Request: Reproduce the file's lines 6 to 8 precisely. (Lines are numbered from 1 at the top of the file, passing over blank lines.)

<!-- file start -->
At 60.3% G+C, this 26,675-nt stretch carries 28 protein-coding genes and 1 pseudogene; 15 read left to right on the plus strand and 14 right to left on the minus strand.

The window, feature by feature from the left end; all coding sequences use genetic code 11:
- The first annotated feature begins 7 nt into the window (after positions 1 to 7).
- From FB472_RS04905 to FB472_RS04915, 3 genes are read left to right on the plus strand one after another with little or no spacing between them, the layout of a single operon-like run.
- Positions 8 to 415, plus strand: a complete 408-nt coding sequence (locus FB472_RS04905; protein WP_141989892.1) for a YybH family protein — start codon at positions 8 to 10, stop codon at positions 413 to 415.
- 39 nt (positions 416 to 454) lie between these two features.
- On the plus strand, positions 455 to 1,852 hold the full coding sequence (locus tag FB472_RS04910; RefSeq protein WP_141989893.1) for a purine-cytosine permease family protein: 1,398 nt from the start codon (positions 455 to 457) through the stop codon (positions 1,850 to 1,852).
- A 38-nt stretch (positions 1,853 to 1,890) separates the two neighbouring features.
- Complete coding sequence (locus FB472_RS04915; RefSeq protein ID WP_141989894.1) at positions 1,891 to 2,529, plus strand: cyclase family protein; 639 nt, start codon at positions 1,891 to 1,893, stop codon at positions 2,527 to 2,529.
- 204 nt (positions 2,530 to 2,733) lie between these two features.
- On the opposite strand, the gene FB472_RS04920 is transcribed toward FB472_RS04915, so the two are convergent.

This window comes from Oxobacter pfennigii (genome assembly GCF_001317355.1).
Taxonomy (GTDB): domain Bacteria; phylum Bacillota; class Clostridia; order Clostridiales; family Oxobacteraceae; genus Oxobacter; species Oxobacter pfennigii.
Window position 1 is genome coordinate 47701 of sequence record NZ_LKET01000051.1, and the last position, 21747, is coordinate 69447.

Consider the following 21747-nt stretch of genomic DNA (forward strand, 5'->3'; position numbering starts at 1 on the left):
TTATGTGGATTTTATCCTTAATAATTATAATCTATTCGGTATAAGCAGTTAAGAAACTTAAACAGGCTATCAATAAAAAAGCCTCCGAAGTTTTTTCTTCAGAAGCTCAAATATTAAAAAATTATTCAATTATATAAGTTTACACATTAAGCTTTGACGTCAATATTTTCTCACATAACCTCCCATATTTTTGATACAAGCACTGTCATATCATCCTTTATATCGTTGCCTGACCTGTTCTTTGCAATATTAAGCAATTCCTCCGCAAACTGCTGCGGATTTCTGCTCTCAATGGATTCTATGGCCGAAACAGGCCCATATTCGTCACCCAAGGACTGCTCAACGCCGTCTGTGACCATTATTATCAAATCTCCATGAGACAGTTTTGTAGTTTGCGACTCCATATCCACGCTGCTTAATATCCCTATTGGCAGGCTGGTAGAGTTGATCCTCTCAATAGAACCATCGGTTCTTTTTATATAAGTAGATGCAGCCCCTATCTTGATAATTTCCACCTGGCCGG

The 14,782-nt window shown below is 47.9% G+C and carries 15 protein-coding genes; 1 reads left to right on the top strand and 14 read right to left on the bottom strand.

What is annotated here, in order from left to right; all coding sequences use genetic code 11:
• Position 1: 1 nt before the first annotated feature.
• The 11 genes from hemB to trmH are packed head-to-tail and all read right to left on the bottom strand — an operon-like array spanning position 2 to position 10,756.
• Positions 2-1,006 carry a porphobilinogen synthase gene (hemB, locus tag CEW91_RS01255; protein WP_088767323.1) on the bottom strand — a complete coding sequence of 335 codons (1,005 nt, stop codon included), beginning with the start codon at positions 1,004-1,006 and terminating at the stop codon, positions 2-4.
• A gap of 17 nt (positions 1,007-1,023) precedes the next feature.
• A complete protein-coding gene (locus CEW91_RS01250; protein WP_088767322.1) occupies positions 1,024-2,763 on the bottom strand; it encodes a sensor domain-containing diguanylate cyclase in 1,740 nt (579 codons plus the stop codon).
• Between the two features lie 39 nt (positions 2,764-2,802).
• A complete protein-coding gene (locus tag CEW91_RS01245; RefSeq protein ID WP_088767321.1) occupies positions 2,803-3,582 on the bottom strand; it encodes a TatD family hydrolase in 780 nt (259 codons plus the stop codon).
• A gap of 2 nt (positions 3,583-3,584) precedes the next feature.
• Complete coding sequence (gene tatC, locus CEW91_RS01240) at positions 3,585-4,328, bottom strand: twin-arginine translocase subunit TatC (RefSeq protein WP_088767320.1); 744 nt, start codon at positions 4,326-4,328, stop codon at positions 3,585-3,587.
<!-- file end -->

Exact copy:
- 39 nt (positions 416 to 454) lie between these two features.
- On the plus strand, positions 455 to 1,852 hold the full coding sequence (locus tag FB472_RS04910; RefSeq protein WP_141989893.1) for a purine-cytosine permease family protein: 1,398 nt from the start codon (positions 455 to 457) through the stop codon (positions 1,850 to 1,852).
- A 38-nt stretch (positions 1,853 to 1,890) separates the two neighbouring features.